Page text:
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Home » About » Blog » Announcing digitized archival collections documenting the slave trade, Caribbean enslavement, and anti-slavery activities in Michigan

The William L. Clements Library has recently made available online three archival collections pertinent to the trade of enslaved persons, slavery in Jamaica, and antislavery activities in Michigan. They include the Thomas Leyland Company Account Books, 1789-1793; Jacob Aemilius Irving Letterbooks, 1809-1816; and Harriet DeGarmo Fuller Papers, 1852-1857. These collections are made up of bound volumes, which see regular use in the reading room and classes. The digital surrogates have significant anticipated use by scholars who cannot make it to Ann Arbor and bolster our growing body of online archival materials pertinent to African American and Black Caribbean history.

In order to improve our service to scholars and casual readers, the William L. Clements Library recently released a Harmful Language Statement to prepare researchers for culturally insensitive, derogatory, and other harmful language and content that may be encountered in its catalog records and finding aids. The same statement pertains to readers approaching these digitized collections. The Thomas Leyland Company Account Books, for example, contain vivid documentation of trauma in the form of the raw accounting of slave trade voyages, in which human beings were treated and represented as property and objects of trade. Similarly, the Jacob Aemilius Irving letter books are filled throughout with content that dehumanizes enslaved persons. The Clements Library is committed to preserving and providing access to these important historical documents, and it will continue to explore ways of flagging or identifying content that may be difficult for the benefit of our readership.

We would like to express our appreciation for the University of Michigan’s Diversity, Equity & Inclusion (DEI) initiative, which partly funded the digitization of these collections. The Clements Library would also like to recognize the many people involved in the manuscripts digitization process and metadata creation. They include, but are not limited to Chris Powell, Jackson Huang, and University of Michigan Library’s Digital Content and Collections (DCC) department, as well as DEI-funded interns Allie Scholten and Amelia Fuller.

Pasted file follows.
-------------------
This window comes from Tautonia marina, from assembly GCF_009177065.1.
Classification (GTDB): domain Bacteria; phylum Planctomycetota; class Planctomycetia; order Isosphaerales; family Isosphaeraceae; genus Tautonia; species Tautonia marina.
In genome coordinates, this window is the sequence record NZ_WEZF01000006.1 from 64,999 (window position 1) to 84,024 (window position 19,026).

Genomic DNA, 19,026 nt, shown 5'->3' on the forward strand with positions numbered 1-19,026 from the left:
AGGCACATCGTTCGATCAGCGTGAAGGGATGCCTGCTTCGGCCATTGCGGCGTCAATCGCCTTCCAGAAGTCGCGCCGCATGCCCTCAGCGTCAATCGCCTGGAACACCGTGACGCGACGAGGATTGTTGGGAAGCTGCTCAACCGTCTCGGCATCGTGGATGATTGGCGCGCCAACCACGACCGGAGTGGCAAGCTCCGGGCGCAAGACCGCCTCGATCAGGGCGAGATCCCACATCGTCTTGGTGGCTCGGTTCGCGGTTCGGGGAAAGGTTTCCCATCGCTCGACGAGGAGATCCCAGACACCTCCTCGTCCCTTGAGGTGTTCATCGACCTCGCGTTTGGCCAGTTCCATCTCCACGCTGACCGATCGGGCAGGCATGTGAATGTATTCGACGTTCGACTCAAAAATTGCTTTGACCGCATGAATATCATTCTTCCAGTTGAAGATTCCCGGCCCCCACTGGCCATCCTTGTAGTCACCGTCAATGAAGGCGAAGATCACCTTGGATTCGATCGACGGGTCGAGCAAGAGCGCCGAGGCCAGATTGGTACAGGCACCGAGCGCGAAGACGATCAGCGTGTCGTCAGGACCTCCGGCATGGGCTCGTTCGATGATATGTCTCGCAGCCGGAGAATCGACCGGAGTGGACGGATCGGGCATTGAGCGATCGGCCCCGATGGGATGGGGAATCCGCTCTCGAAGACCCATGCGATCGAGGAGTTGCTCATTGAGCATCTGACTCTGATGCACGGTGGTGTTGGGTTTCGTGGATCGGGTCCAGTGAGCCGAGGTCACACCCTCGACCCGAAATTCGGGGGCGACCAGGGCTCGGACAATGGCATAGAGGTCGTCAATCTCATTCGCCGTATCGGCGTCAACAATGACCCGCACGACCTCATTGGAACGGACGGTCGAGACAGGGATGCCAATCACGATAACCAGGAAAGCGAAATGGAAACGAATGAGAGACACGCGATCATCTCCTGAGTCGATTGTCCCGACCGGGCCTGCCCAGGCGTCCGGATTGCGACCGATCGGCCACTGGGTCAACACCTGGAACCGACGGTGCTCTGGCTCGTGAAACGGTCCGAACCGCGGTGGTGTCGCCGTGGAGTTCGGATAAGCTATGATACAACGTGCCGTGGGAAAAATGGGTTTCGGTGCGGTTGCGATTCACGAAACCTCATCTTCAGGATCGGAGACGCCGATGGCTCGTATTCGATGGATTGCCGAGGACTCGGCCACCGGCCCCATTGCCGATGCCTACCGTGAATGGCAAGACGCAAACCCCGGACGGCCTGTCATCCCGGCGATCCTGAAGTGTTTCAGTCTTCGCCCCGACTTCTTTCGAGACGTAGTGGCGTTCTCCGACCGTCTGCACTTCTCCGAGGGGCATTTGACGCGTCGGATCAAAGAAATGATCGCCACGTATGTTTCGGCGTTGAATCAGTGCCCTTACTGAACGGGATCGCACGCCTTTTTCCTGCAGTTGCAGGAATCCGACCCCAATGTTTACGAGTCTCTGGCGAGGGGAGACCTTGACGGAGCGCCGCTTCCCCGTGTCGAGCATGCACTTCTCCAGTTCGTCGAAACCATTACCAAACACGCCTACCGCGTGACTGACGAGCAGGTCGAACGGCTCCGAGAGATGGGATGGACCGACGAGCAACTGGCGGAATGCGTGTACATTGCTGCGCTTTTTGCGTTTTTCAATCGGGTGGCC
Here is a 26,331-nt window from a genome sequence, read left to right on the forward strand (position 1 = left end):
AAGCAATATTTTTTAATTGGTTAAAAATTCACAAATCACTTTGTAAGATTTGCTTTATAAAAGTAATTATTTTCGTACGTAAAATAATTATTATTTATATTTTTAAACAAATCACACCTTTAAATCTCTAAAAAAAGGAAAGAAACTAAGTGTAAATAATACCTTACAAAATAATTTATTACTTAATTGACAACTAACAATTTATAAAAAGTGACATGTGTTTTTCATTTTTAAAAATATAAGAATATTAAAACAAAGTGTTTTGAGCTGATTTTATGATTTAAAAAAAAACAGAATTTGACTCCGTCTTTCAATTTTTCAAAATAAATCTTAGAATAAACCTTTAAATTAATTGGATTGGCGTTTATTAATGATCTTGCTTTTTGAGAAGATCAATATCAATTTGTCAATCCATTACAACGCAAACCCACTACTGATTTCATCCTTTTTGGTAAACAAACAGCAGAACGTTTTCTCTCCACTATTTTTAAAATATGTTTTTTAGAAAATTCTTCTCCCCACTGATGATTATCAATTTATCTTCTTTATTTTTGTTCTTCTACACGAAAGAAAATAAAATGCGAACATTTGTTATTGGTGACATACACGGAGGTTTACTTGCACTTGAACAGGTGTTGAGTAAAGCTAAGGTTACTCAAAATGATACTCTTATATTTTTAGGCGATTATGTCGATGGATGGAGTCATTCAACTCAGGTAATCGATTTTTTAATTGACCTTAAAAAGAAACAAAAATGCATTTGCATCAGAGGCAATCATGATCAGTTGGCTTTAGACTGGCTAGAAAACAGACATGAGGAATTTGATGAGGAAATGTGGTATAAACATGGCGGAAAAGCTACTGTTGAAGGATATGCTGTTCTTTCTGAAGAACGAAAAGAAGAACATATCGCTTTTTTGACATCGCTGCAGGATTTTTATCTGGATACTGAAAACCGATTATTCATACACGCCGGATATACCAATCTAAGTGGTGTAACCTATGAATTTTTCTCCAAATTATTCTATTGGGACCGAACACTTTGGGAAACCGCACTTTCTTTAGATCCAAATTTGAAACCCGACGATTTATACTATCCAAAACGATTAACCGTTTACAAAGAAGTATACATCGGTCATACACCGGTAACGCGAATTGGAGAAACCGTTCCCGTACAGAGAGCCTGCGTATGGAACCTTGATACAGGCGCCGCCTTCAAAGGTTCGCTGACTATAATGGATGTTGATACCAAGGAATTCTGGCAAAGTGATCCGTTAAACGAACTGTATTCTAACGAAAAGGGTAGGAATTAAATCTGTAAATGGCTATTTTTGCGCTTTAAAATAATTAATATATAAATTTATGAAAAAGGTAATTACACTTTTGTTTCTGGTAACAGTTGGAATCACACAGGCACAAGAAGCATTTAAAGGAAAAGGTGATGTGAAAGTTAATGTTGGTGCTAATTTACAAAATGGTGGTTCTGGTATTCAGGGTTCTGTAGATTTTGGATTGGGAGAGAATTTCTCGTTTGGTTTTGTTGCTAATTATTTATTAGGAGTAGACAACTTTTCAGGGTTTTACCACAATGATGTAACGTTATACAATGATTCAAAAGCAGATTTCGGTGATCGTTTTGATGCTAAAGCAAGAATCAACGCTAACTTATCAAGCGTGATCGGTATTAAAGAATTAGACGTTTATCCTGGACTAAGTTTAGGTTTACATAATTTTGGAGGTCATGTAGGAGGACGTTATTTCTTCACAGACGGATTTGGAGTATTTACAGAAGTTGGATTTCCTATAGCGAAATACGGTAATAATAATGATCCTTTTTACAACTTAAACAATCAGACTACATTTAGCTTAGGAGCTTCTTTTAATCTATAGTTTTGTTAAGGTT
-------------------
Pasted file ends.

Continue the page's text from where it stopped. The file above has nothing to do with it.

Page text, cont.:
Thomas Leyland Company Account Books, 1789-1793. The Thomas Leyland Company account books are two volumes of records for the slave ships Hannah (1789-90) and Jenny (1792-1793), traveling from Liverpool to Africa, then across the Atlantic to Jamaica and other West Indian Islands. The books record the sales in each port, including enslaved Africans, fabric, and sugar, and contain details on seamen’s wages and instructions to the captain for the treatment of enslaved persons. Digital collection located at:

Jacob Aemilius Irving Letterbooks, 1809-1816. The Irving collection consists of three volumes of outgoing correspondence written from Liverpool, England, and Jamaica, 1809-1816. These volumes are a resource for understanding the mentality of a Jamaican sugar planter during the years following the cessation of the British slave trade. In addition to important regular commentary on his business network and debts, these volumes contain discussion of the trade of enslaved persons, their value to the estates, and their status as currency in the Jamaican economy. Digital collection located at:

Harriet DeGarmo Fuller Papers, 1852-1857. The Harriet DeGarmo Fuller papers consist of four bound volumes of records and eight miscellaneous receipts of the Michigan Anti-Slavery Society, kept between 1852 and 1857, when Harriet DeGarmo Fuller was a member of the executive committee of the Society. The Harriet DeGarmo Fuller Papers form an important and detailed picture of the formation and early activity of the Michigan Anti-Slavery Society, with a record of their official resolutions, activities and expenditures. The Fuller Papers provide unique insight into the inner workings of one of the most important state-level Garrisonian antislavery societies. Digital collection located at:

Volume four of Harriet DeGarmo Fuller’s papers contain the founding constitution and by-laws of the Michigan Anti-Slavery Society, October 22, 1853.

Cheney J. Schopieray
Curator of Manuscripts